Author: M. Szanyi 1
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  • 1 Hungarian Academy of Sciences, Országház u. 30, H-1014 Budapest, Hungary
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In international business practice, subcontracting is an unbalanced form of co-operation. It can bring serious negative effects for partners from less developed countries because of the strong onesided dependence on the “developed” partner. International experience, e.g. in the maquiladora region suggests that degradation of corporate activities, low profitability, technological dependence, loss of own production and shrinking market presence of own products may characterise many firms, and even whole industries or regions. These firms, regions and industries often become isolated from the national economy. Therefore, potential positive modernisation effects may also be “locked” in the subcontracting firm not spreading in the economy.

Hungarian experience with subcontracting was somewhat different already in the 1970s and 1980s. Companies concluded subcontracts with more developed Western partners in order to gain access to up-to-date technology and know-how, new markets and new products. Many of them incorporated the acquired knowledge with success. During the 1990s subcontracting was the driving force of corporate modernisation, since former development sources (primarily state subsidies) dried up. Many firms chose the new option of adjustment strategy. The efforts of Hungarian companies to integrate into the international division of labour coincided with the substantial change of subcontracting deals on world markets. Subcontracting became a form of outsourcing and changed to a long-term, network-type of co-operation form with considerable knowledge transfer.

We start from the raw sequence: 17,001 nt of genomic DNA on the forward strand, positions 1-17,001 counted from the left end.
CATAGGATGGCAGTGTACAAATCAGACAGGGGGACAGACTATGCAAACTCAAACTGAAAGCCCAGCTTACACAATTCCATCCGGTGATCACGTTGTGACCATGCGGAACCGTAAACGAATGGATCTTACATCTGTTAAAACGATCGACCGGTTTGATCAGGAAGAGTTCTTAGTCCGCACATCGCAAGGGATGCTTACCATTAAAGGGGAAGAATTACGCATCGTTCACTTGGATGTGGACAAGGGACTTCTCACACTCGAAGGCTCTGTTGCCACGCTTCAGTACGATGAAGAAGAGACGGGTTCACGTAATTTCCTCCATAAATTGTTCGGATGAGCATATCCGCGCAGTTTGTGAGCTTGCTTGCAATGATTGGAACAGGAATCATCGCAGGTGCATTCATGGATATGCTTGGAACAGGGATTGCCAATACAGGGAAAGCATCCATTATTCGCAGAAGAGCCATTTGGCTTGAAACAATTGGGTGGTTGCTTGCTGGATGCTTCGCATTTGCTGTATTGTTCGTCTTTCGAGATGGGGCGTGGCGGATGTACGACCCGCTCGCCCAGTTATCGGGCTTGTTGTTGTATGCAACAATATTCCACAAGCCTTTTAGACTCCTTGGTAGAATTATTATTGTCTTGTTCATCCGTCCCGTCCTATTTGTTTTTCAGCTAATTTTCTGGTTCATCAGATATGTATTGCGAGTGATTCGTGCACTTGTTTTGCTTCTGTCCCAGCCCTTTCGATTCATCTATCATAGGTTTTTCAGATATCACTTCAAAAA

This study presents the results of an empirical survey. The Department of Business Economics of the Budapest University of Economics and Public Administration carried out two rounds of interviews in more than 300 companies both in 1996 and 1999. The survey revealed some new features of international subcontracting patterns and found some evidence of modernisation impacts subcontracting has on Hungarian corporate strategies.

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